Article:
Raising infants in a culture of consent

My body my choice.

#metoo

Kavanaugh.

These are buzzwords we hear in the media constantly these days, and for good reason. We’re on the brink of social uproar as women the world over cry out against injustices against them, their body, and their free will.

Which makes me think about the “granola” parents who are often laughed at for asking their baby’s permission before changing their diaper. The parents who wait for an ok from their baby before picking them up. The parents who are touted as “a little bit crazy” for nothing more than instilling this culture of consent in their infants, right from the get-go.

It’s fascinating to me that we talk about teaching our children that they are in control of their bodies, that they get a say in what happens to them…

And then we come up from behind with a cold, wet washcloth that we smear across their face without so much as a warning or, god forbid, asking permission first.

You see, we can talk about social change, about raising our boys to be respectful and our girls to set boundaries, but the biggest impact we will ever have on raising our children this way will be how we treat them.

Yes, a poopy diaper needs to be changed. A dirty face needs to be wiped. A child holding some dangerous or breakable, like your phone or the butter knife, needs to hand it back. But there is a huge difference between asking for your child’s permission before you touch their body (learning to recognize their cues if they’re pre-verbal) and simply going ahead and grabbing or wiping or picking them up whenever you see fit.

If we don’t want to raise our daughters with the belief that they are simply objects to be taken control of, or our boys with the belief that they can treat others any way they deem appropriate, then why aren’t we extending this same courtesy to our children?

All too often we forget that our babies are human beings capable of understanding cues and giving signals, and more importantly, worthy of our respect! Imagine if someone much bigger than you came and picked you up while you were in the middle of something, and took you somewhere, with no explanation and no concern for your thoughts about it. We’ve become so used to treating our children like objects we can manipulate however we like, all the while forgetting how we would feel if we were treated in the same way. We also forget that when a newborn is staring intently at something, a baby is crawling towards a toy, or a toddler working on solving a problem, they are in the middle of something! The respectful thing to do would be to wait until they are finished (divert their eyes, put the object down, make eye contact with you, etc). If we don’t treat our children like what they say and do is important and valuable, why should we expect them to do the same to us?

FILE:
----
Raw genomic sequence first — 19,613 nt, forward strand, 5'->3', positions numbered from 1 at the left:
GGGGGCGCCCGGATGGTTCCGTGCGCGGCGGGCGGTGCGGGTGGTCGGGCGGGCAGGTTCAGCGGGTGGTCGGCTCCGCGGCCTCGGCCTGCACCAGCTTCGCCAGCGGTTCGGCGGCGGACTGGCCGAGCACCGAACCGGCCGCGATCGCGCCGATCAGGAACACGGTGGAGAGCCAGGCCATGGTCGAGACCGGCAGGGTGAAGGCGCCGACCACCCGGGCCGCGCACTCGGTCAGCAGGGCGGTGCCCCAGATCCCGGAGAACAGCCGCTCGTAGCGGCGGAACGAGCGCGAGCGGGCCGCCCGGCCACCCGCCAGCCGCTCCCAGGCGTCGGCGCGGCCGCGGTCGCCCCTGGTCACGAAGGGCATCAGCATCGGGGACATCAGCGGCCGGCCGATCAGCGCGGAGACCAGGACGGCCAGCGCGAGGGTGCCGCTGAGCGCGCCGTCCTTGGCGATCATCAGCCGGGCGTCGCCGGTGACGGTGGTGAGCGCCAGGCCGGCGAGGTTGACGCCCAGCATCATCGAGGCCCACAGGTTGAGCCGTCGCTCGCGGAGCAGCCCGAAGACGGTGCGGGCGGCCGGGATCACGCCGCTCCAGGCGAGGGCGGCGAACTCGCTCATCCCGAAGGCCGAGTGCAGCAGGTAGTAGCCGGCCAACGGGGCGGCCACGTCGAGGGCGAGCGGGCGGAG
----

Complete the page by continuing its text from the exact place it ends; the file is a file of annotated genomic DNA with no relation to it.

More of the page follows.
So yes, I am one of those moms who asks permission before I yank my daughter’s hat off her head. I explain in detail every part of getting her dressed, so that she understands what is happening to her body. And when she objects, I wait. Not an hour, not all day, but a minute or two or three, until she is finished doing what she’s doing, or we can find a way to do it together, or she’s been able to process the request. It isn’t about not taking care of our little ones, of not doing the things that need to be done. It’s about role-modeling the respect for their body, and for the bodies of the people around them, that we hope they grow up with.

So call me crazy, but I think, more than ever, we should taking a note or ten from the pages of those “granola” parent’s handbook.